…In a federal lawsuit filed Monday in San Antonio, the Texas Democratic Party and the campaign arms for Democrats in the U.S. House and Senate allege that Texas is violating the U.S. Constitution and federal and state law by rejecting voter registration applications without an original signature.

The legal challenge springs from a 2018 electoral kerfuffle over the Texas secretary of state’s rejection of more than 2,400 registration applications filled out by voters using Vote.org, a website run by a California nonprofit. That online application asked Texans to provide personal information and a picture of their signature to auto-populate a paper voter registration form that was then mailed to county registrars.

Days before a registration deadline that year, the secretary of state’s office indicated that applications submitted through the website should be considered invalid because they contain electronic signatures, not physical ones.

In the lawsuit, the Democrats argue the secretary of state’s signature requirements are unconstitutional and impose “an arbitrary requirement that limits access to the franchise.” While the state allows eligible Texans to submit registration applications in person, by mail, or fax, Texas law “makes no reference” to requiring an original signature, they argue in the legal challenge.

Citing violations of the First and 14th Amendments and the federal Civil Rights Act, the state and national Democrats want a judge to block the state from enforcing the original signature rule and keep the county registrars from rejecting voter registration applications…

…Texas’ Republican leadership has long shot down efforts to enact online voter registration in the state. As of October, Texas was one of 13 states that didn’t allow for online registration…

…Bolstered by Republicans’ narrowing margins of victory and polls showing that Texas might be at least slipping from the GOP, Democrats have signaled they see voting rights litigation – and the voters that might be helped through it – as part of their long-term strategy in the state…

March 4, 2020: San Antonio Express-News posted an article titled: “Texans forced to wait to vote on Super Tuesday”. It was written by Brian Chasnoff, Taylor Goldenstein and Scott Huddleston. From the article:

Across Texas, patience was required to vote on election day, as long lines led to long waits at the polls.

In Bexar County, officials attributed the delays to technical glitches and confusion over voting rules.

“We had people going back to the polls and wanting to cancel their early voting ballot because the candidate they voted for in early voting had just dropped out,” Bexar County Elections Administrator Jacque Callanen said. “That occurred in a number of poll sites. That threw judges for a loop.”

This week, former Mayor Pete Buttigieg of South Bend, Ind., and Sen. Amy Klobuchar of Minnesota both left the Democratic presidential race within a day of one another. Changing early votes after a candidate drops out is not allowed in Texas.

Another source of delay: people who tried to register to vote on election day. That’s also not allowed.

In addition, mix-ups with new printers caused snarls of voter traffic at about 50 polling sites…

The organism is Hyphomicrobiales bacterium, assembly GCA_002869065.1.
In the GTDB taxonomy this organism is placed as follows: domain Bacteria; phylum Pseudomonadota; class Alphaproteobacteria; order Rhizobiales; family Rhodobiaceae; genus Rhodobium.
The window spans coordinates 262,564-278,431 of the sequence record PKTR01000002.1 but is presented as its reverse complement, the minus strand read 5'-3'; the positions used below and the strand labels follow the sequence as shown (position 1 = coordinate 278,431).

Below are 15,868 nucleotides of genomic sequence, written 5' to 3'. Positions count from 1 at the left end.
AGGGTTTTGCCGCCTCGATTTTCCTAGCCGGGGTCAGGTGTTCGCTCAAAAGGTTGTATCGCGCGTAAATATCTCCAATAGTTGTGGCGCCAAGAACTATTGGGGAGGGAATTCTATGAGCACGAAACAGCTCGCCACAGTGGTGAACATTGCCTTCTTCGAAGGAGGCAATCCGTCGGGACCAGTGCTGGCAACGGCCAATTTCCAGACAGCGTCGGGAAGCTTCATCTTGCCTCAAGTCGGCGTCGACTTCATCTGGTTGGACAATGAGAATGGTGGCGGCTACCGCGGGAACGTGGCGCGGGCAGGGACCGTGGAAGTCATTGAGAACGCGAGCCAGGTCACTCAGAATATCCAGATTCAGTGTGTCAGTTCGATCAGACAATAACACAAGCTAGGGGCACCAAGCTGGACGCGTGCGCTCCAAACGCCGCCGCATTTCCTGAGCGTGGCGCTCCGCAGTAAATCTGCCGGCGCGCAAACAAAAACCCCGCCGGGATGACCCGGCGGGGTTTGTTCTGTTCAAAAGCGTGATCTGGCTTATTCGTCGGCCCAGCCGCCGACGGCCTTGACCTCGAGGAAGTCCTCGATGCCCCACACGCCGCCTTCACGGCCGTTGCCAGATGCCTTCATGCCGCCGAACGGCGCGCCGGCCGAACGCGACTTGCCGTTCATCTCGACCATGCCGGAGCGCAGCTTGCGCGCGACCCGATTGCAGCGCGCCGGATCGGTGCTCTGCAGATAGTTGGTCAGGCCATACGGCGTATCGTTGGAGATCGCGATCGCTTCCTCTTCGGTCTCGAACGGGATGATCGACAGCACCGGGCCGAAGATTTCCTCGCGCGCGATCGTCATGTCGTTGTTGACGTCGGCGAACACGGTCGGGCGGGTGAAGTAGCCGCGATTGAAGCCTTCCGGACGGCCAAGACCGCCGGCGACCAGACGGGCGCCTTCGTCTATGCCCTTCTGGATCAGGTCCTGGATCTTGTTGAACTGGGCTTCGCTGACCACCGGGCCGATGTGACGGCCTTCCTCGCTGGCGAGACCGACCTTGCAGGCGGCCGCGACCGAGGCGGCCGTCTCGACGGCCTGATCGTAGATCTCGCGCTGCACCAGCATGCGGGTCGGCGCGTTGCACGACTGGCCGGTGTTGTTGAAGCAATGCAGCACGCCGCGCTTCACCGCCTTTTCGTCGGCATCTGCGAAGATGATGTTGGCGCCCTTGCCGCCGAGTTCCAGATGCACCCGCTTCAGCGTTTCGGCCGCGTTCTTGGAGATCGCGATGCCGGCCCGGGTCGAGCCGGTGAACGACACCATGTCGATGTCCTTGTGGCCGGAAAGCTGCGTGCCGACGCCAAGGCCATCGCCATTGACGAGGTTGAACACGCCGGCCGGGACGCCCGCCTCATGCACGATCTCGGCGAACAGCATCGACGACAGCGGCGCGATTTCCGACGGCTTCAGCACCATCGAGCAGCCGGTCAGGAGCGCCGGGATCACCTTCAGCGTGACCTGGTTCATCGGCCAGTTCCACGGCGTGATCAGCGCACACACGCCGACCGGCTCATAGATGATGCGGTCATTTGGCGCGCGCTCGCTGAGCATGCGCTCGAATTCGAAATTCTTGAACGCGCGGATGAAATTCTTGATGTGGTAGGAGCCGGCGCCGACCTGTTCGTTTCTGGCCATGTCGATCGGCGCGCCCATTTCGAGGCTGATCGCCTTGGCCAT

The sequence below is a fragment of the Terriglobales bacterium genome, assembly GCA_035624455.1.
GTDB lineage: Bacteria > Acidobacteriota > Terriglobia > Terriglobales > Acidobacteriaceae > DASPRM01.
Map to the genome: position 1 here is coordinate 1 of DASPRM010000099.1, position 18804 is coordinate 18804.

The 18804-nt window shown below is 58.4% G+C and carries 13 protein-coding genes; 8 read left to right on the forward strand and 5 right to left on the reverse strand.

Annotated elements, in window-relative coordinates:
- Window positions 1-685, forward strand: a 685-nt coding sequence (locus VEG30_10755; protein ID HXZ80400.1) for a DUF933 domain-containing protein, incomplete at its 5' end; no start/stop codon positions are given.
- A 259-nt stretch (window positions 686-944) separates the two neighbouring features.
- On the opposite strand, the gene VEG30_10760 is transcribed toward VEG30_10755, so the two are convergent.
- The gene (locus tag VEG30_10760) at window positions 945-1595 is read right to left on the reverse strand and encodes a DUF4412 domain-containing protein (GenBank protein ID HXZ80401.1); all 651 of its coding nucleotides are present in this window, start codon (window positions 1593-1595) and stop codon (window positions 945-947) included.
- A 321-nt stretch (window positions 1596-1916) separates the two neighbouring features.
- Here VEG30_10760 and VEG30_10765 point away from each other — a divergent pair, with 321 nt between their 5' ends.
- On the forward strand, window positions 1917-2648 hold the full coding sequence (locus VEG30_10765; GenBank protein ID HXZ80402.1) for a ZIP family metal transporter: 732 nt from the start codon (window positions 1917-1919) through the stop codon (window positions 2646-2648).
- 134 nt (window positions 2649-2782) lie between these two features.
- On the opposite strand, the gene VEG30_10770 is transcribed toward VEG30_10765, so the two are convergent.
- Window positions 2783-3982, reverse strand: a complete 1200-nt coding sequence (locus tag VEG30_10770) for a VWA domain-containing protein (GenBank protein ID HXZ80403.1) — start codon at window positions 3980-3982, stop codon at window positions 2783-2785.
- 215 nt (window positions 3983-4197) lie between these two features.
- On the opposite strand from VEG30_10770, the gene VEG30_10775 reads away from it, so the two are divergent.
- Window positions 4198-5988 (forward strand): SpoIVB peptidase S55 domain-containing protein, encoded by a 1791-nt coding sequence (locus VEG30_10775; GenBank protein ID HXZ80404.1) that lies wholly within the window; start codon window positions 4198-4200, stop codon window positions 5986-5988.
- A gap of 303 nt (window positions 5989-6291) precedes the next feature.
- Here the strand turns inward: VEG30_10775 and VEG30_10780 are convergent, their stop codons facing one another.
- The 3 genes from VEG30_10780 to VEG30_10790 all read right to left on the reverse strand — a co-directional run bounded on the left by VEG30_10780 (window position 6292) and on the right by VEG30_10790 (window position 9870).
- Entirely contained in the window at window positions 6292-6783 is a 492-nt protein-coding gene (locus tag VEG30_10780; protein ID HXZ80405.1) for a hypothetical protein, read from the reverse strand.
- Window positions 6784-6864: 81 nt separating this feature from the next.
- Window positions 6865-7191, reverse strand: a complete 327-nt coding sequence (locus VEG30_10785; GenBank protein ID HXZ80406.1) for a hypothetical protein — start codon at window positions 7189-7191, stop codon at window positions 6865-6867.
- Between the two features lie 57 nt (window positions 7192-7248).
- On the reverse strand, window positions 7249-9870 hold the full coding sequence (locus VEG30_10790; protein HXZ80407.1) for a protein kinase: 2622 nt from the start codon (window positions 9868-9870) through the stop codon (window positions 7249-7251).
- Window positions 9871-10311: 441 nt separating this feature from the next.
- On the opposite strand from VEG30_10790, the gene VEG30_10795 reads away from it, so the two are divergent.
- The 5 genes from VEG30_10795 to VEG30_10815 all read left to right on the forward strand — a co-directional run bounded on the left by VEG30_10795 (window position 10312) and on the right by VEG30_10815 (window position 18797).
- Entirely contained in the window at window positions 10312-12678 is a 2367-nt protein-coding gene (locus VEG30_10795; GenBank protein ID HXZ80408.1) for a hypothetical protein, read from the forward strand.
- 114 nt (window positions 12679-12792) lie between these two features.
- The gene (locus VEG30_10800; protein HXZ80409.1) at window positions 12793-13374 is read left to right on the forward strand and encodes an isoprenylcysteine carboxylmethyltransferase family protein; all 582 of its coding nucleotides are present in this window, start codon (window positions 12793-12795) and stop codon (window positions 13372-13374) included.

…Under state law, anyone who has gotten in line by the time the polls close must be allowed to vote, no matter how long it takes. In extreme cases, such as Texas Southern University in Harris County, voting didn’t wrap up until 1 a.m…

…Election officials and voting rights advocates are trying to determine what caused the excessive waits. Large turnout might have been one cause.

As of the latest report, Texas saw hundreds of thousands more voters this election – with 1.8 million in the Democratic presidential primary alone, up from 1.4 million in 2016. That’s a 26 percent increase in voters…

…Four out of five of the state’s largest counties, including Bexar, moved to allow countywide voting centers in 2019. The centers allow voters to cast ballots at any polling location, no matter where they live. The sites are intended to increase turnout by making voting more convenient.

The consolidation has contributed to the loss of 750 polling places statewide since 2012, a 2019 report states. There’s also a learning curve as voters grow accustomed to the new locations and shed old habits…

…In several large counties, including Harris and Tarrant, primaries were not held jointly by the two major parties. The two must agree whether to run their elections together and use the same check-in tables and machines – or conduct separate primaries.

With such high turnout on the Democratic side yet equal numbers of machines in both parties’ primaries, it meant Democratic voters often were stuck waiting in line. Republican voters had little to no wait, and machines on their side wen unused…

March 4, 2020: The Guardian posted an article titled: “California and Texas voters faced hours-long lines on Super Tuesday”. It was written by Oliver Laughland and Sam Levine. From the article:

Voters in Texas and California faced long lines at the polls on Super Tuesday with some waiting several hours or longer to cast their ballots in the vital primary elections: a phenomenon that has triggered renewed concern over the running of America’s elections.

In Texas, voters in multiple cities waited in line long into the night after the polls officially closed….

The last voter at Texas Southern University cast his ballot in the early hours of Wednesday morning after waiting nearly seven hours in line.

Experts say a combination of factors are responsible for the long lines, but it was an alarming reminder of the extreme barriers Americans can face if they want to cast a ballot on election day.